Looking back at some of the old appliances that Mom had to deal with, I remember when she got her first electric stove to replace the old wood burning unit. I donít remember too much about the old stove because I was really young when she got the new stove. Another appliance that was relatively new on the farm was the refrigerator and although I do not ever remember not having one, I know they hadnít had it too long before I was born because it was always referred to as the ďice boxĒ. I donít think I stopped calling a refrigerator an ice box until some time in the sixties. We still had the old ice box and it was used in Dadís shop for storing seeds that he wanted to keep away from the mice. For those of you who donít remember ice boxes, they worked by placing large blocks in the upper portion and the cool air generated by these blocks fell into the lower part where the food stuffs were kept. Simple but effective. Ice was still in demand when I was a kid because Petersburg still had an ice house or ice factory. Not to get away from the farm theme but Iíd like to mention some of the old industries of Petersburg that disappeared as I grew up. Probably the oneís I remember the best would be the brick yard, ice house, slaughter house, green house, four auto dealers, three farm implement dealers, cheese factory (gone before my time), blacksmith, glass works, and two train depots. There were probably others but these are the oneís that stand out in my mind. Just proof that Petersburg was relatively self supporting, which all changed with the improvement of transportation. Alas!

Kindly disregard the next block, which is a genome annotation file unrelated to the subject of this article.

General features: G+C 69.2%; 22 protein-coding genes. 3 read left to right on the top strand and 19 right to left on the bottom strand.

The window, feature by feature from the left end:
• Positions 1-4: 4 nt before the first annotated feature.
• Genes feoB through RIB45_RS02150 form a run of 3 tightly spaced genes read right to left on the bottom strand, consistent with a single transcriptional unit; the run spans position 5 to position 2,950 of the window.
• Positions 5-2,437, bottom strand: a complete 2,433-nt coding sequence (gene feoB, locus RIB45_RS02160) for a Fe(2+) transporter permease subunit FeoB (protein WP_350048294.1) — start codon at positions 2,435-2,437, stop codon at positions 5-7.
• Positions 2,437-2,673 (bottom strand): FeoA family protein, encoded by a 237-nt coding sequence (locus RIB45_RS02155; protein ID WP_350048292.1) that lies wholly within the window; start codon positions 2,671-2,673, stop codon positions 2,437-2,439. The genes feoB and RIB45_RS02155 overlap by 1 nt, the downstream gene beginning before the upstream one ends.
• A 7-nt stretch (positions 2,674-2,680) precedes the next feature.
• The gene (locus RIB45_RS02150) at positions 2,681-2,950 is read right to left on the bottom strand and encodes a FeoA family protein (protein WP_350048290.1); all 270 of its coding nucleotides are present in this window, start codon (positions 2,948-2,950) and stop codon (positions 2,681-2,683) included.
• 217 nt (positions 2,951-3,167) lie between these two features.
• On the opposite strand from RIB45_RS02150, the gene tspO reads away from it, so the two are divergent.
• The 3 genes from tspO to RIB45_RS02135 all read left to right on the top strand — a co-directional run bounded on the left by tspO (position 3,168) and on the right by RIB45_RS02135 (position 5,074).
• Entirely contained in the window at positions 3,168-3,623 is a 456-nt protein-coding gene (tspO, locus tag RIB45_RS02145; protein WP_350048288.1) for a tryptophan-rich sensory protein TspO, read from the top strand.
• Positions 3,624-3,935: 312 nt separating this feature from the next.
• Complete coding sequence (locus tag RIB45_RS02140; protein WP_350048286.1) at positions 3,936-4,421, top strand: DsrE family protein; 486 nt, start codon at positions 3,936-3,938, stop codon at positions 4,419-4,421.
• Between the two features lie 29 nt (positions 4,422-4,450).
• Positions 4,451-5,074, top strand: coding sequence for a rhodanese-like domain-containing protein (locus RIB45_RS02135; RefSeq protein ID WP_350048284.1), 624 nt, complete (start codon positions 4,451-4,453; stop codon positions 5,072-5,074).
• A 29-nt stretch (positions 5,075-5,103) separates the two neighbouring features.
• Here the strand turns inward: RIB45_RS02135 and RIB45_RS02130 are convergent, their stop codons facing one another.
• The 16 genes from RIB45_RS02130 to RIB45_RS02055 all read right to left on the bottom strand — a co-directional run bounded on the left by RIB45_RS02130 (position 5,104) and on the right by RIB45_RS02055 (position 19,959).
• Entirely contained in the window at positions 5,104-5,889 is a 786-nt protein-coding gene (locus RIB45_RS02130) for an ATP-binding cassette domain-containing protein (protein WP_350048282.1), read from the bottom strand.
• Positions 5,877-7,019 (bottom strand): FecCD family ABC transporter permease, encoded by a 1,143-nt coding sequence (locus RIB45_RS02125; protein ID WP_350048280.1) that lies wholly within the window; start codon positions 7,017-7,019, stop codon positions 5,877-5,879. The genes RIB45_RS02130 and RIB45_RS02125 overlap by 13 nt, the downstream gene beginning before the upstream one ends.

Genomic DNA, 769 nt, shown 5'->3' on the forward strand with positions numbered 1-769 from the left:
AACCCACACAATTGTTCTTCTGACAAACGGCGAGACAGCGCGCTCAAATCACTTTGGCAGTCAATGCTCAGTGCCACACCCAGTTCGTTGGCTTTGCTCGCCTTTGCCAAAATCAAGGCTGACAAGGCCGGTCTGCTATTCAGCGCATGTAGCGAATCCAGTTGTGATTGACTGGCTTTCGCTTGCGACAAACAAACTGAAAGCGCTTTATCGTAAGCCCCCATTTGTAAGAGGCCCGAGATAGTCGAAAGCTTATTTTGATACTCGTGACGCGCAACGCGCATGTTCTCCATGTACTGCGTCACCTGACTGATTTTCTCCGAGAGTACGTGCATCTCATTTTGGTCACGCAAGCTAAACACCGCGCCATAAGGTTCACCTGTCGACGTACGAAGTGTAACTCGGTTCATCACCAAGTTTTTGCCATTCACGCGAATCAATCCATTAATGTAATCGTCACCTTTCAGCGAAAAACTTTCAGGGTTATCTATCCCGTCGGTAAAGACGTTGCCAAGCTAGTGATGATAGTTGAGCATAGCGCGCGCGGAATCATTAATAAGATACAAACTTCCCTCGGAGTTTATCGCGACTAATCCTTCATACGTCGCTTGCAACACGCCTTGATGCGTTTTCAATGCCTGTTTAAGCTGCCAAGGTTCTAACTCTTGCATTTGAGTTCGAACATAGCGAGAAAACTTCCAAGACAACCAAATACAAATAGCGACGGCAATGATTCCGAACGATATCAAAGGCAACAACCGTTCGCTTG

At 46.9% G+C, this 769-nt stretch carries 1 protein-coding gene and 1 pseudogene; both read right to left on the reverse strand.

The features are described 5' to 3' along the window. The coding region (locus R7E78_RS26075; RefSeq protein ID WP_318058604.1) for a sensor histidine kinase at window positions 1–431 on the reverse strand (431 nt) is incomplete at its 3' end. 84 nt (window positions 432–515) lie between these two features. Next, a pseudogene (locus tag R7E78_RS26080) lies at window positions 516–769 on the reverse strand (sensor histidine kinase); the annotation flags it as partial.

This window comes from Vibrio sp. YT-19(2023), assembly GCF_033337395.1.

Letís talk rugs! Howís that for a change of subject? As I was growing up, shag carpet didnít exist, or at least it hadnít made itís way to rural Menard County. The reason I mentioning rugs, it was my responsibility to take the small throw rugs out to the clothes line, hang them over the line and then beat the heck out of them with a heavy wire looped rug beater. Man, would the dust fly and it was good therapy. One of the few jobs that I had that I could take out all my pent up frustrations that a small child can have. Now that Iím older, I donít know why Dad didnít do this instead of taking out his frustrations with me on my hind end. Before Mom got her first upright Hoover vacuum sweeper, all the carpets were cleaned either as I mentioned before or the large carpets were cleaned with a mechanical sweeper that had two rotary brushes that rotated as the sweeper was pushed back and forth and these brushes would kick up the particles into a tray located between them. This tray had a door that opened and usually had to be taken outside to be cleaned to avoid dust and lint from going all over the house. It wasnít too efficient but it was better than nothing. The hard wood floors were cleaned by tying a cloth (usually an old pillow case) over the bristles of the broom which was then wiped over the floor. We also had what was called a dust mop which did the same thing. The rag over the bristles of the broom was also used to get rid of the spider webs in the corners of the walls and ceilings. Spiders and farm houses seem to have a natural affinity to each other and are very good at building unnoticeable webs, at least until we would have company over and they would point them out to Mom, much to her chagrin. It was then pointed out, by Mom, to my sister Pat and I that we had been shirking our duties. I donít want to make this sound like a commercial for Electrolux but Mom purchased one during the late fifties and she still uses it to this day. Now that can be construed a couple of ways; that the machine is tough or Mom is lacking when it comes to vacuuming, which I know is not the case.

Well, I think Iíll call an end to this chapter and will continue with my childhood at a later date.